begin testing at age 45. Men at high risk include African Americans and men who have a close rel-
ative (father, brother, or son) who had prostate cancer before age 65. Men at even higher risk
(because they have several close relatives with prostate cancer at an early age) could begin test-
ing at age 40. Depending on the results of the first tests, they might not need more testing until
United States There is insufficient evidence to support prostate cancer screening.
National Cancer Institute No published standards or guidelines. The National Cancer Institute posts information: “What is
PSA?” “Why is PSA performed?” “For whom is it recommended?” http://www.cancer.gov/cancer-
American College of There is insufficient evidence to support prostate cancer screening.
American College of No published standards or guidelines.
Centers for Disease Although there is good evidence that PSA screening can detect early-stage prostate cancer, evi-
Control dence is mixed and inconclusive about whether early detection improves health outcomes.
Additionally, prostate cancer screening is associated with important harms, which include anxiety
and followup procedures based on test results that sometimes are false positive, as well as the
complications that may result from treating prostate cancers that, if left untreated, might not have
affected the man’s health.
U.S. Department of There is insufficient evidence to support prostate cancer screening.
National Comprehensive Practice Guidelines in Oncology suggest “talking points” to discuss with patients. The pros and
Cancer Network cons of screening are listed within this guideline. Men should make an informed decision about
having a PSA screening test.
Tumor staging classifications. Stage B (T2, N0, M0) is limited of a palpable node and unilateral
Stage A (T1, N0, M0) prostate can- to the prostate gland and usually capsular penetration. Stage T3b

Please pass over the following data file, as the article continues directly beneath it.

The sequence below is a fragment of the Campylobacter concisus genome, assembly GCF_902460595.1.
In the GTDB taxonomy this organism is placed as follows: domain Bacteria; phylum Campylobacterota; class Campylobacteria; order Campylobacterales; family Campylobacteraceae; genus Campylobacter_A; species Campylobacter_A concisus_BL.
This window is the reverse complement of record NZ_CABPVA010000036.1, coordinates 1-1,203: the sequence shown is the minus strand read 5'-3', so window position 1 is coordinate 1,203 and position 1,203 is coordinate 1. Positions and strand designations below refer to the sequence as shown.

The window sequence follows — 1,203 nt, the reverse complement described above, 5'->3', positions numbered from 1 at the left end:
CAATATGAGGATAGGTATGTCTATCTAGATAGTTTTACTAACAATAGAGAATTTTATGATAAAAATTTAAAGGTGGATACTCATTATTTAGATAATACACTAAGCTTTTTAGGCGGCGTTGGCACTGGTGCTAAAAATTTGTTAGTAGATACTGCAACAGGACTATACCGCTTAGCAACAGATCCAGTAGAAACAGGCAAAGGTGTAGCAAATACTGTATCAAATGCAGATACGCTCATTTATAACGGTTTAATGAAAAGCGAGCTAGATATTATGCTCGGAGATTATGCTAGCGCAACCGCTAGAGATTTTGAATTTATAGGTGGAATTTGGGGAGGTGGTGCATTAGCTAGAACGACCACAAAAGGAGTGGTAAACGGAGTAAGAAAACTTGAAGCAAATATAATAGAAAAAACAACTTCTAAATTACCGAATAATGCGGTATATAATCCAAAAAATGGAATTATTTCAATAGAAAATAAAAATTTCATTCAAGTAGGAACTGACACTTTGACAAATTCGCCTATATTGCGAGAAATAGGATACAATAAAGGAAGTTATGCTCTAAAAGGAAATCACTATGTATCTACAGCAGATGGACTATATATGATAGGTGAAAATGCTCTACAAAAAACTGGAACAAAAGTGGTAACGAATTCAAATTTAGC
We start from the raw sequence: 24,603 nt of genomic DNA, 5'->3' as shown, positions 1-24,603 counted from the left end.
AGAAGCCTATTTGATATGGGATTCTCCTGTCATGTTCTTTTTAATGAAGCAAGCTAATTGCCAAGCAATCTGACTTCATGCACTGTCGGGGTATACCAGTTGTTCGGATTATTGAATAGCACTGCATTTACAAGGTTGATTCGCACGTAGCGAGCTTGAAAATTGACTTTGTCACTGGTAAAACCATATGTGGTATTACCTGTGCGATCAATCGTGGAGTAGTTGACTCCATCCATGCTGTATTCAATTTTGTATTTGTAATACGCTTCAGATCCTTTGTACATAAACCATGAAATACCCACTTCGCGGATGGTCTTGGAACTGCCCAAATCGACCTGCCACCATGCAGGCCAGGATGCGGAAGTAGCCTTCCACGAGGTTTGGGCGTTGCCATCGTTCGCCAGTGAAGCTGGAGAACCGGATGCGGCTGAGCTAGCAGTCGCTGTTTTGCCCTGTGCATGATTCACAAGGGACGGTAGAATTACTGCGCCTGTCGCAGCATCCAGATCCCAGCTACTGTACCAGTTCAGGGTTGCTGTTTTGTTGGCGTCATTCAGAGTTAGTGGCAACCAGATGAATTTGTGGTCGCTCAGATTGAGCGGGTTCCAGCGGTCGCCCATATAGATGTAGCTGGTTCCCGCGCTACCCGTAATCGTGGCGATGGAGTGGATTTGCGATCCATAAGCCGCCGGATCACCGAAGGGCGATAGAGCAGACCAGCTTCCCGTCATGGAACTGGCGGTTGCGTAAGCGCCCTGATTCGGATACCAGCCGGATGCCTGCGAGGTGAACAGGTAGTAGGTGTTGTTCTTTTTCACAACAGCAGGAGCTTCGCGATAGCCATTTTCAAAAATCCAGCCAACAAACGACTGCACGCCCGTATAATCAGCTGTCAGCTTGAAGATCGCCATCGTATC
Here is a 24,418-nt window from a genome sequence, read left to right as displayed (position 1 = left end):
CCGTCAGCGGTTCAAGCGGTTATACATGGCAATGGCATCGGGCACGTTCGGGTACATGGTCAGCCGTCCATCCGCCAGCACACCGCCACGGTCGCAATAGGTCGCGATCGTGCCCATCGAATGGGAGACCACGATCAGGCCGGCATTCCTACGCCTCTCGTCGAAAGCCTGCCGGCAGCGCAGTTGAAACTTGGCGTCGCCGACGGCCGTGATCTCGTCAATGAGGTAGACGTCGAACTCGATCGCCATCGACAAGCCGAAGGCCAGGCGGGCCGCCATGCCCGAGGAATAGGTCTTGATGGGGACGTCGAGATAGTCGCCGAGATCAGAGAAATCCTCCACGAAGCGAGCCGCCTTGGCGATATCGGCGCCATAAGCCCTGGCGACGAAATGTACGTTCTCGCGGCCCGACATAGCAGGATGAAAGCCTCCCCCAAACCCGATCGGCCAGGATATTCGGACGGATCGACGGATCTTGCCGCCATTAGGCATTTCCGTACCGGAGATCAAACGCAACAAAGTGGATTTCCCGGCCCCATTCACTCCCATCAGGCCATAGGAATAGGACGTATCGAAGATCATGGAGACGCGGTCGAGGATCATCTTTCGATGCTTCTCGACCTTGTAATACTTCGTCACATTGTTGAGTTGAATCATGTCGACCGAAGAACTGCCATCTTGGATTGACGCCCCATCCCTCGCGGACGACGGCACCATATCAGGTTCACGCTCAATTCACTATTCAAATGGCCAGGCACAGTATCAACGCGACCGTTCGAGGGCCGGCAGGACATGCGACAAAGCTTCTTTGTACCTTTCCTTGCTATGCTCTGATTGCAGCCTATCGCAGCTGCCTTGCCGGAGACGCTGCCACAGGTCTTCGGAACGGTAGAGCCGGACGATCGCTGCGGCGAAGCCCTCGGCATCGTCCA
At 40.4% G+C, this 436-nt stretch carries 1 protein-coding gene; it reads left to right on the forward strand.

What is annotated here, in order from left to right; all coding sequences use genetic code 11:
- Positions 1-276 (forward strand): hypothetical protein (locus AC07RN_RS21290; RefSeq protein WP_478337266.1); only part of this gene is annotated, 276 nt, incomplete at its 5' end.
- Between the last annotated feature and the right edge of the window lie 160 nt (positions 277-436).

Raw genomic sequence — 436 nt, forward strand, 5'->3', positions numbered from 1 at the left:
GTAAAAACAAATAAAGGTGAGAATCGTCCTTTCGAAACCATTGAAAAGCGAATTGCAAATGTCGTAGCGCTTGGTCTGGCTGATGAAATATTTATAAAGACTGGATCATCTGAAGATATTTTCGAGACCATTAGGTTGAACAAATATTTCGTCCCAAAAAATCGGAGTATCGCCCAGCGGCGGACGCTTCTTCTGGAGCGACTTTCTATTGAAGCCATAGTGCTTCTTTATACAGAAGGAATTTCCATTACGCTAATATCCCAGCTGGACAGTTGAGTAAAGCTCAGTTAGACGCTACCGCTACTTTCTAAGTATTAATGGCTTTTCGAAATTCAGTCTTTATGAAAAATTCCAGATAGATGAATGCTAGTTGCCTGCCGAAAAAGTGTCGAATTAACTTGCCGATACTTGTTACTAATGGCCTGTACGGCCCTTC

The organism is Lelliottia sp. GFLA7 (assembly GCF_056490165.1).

cer is disease that cannot be pal- is found by DRE in which a nodule describes the presence of a palpa-
pated during DRE of the prostate. or hardness may be palpated. ble node which has bilaterally
This stage is further divided into Stage T2a is defined as the pres- extracapsular extension. Stage
T1a and T1b. T1a is well-differenti- ence of a palpable node which T3c involves a palpable node
ated and involves less than 5% of involves up to one-half of one which has invaded the seminal
the prostate gland. T1b also is well lobe. Stage T2b is defined as a pal- vesicles (Stutzman, 2003).
differentiated, yet involves more pable lesion which involves more Stage D (T4, M+) is a cancer
than 5% of the prostate gland. This than half of one lobe, but not both which has invaded adjacent struc-
determination often is made dur- lobes. Stage T2c describes a pal- tures, such as the bladder neck,
ing a surgical procedure for symp- pable node, present in both lobes sphincter, rectum, or pelvic wall.
toms of BPH. Stage T1c indicates (Stutzman, 2003). The inclusion of N or M in the stag-
that the prostate gland was biop- Stage C (T3 and T4, N0, M0) is ing describes a cancer that has
sied as a result of an elevated PSA local-extensive prostate cancer. metastasized to the lymph nodes
level (Stutzman, 2003). This stage is marked by presence or has distant metastases (such as
MEDSURG Nursing—August 2008—Vol. 17/No. 4 261
An Overview of Prostate Cancer: Diagnosis and Treatment
bone), respectively (Stutzman, comes, but the transperineal efficacy and clinical outcomes (El-
2003). approach may be accomplished Hakim & Tewari, 2004).
Whitmore-Jewett Staging. The with less blood loss, no abdominal Robotic prostatectomy appears
Whitmore-Jewett Staging classifi- incision, and decreased pain. This to be slightly more efficient at re-
cation is similar to the TNM classi- approach has two potential disad- ducing complications related to
fication. Stage A is a clinically vantages. First, because lymph impotency, urinary incontinence,
undetectable tumor, usually found node sampling is not possible, an and recovery time (Starnes &
incidentally. Stage A1 is focal and additional procedure will be re- Sims, 2006). Robotic prostatecto-
well-differentiated. Stage A2 is dif- quired. In addition, this approach my is slightly more expensive than
fuse or poorly differentiated. Stage cuts the prostate during removal, other surgical procedures and
B is limited to the prostate upon which may pose a risk of tumor may not be available at all treat-
rectal examination. Stage B1 seeding. ment centers.
implies one solitary nodule, less Potential side effects or com- External beam radiotherapy.
than 1.5 centimeters, and involves plications associated with a radi- External beam radiotherapy treat-
only one lobe. Stage B2 involves cal prostatectomy include tempo- ment (EBRT) has similar efficacy
one whole lobe or both lobes. rary urinary incontinence and to surgery with some differing
Stage C extends locally outside the impotence. Urinary dysfunction complications. EBRT usually is